Ethics are at the very core of Hellenismos, and they support the heart of human life: arête, the act of living up to one's full potential. When one lives the way of arête, they live their life ethically, consciously, and in happiness. That is the true potential of arête: a life of happiness.

Living up to arête is not easy: it challenges up to be our best mentally, physically, and spiritually. It means taking control of our life, to become an active participant in it. To place blame only on yourself when things go wrong, and to keep trying to reach your goals, no matter what setbacks you suffer. Arête should become a way of life, and in that way of life, an ethical framework is essential. Ethics give you the tools to create internal order and consistent action. Both are necessary for happiness. Ethics will remove doubt, fears and regrets from your life, as you know exactly what you should and should not do to become the best you can be.

The ancient Hellenes had many guidelines for this ethical framework. As such, Hellenismos is known for its highly developed ethical system, derived from ancient scripture like the Delphic Maxims. I'd like to talk about a Delphic Maxim today, namely "Be (religiously) silent" (Ευφημος ιοθι), because I have been thinking about it.

There are three parts to this Maxim; the first is to be silent. When you're silent, you allow yourself to listen. you open yourself up to the (proverbial) voice of the Gods, your own needs and even your own demons. When you're silent, you have nowhere to hide from all that we tend to run scared of. Being silent is a virtue. Too many people, myself sometimes included, talk because we need to talk. To not think, not hear, not acknowledge. There is honesty and purity in silence.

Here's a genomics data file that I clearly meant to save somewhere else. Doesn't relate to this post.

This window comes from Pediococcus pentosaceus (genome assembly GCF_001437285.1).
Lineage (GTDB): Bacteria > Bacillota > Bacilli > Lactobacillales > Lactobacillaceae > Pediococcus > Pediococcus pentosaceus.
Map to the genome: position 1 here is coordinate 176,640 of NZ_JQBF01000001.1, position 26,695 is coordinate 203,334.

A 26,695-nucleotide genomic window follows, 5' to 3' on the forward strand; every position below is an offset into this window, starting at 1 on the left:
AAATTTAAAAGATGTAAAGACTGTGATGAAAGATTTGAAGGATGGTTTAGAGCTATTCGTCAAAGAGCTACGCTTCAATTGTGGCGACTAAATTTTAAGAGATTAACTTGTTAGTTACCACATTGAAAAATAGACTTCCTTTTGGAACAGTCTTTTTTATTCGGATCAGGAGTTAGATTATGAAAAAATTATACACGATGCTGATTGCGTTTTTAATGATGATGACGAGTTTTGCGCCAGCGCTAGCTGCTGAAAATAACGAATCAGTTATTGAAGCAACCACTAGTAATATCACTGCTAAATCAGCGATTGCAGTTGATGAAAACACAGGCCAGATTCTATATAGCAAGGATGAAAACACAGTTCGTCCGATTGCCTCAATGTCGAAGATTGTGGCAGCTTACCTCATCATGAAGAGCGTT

Being religiously silent is completely different. There are echoes in those words, whispering voices, secrets. Mystery religions, oaths sworn, experiences which can't be put into words. In my years of practice, I have experienced things I can not possibly put into words. Not because I'm not allowed to but because I simply can not adequately convey what I heard, felt, tasted, saw, and smelled.

Many ancient practices have been lost because those who partook in them practiced religious silence. There are days I wish they hadn't, but when I read this maxim, it reminds me that being religiously silent is an honor. It's a sign of respect towards the Gods; when They show Themselves to us, in whatever way, we acknowledge that They came to us--and only us--for a reason. We keep our mouth shut about these experiences and don't boast about them. We accept them as the gifts they are.

Words have power. They can hurt, flatter, curse, bless and a million other things. Words carry weight. Picking our words carefully when we do choose to speak is another thing this maxim reminds us of. Say only what you must, and think about every single word. So the next time you open your mouth to speak, consider your words. Look for the positive, avoid gossip, avoid lies, avoid revealing things that should not be revealed. Practice piety. Honor silence.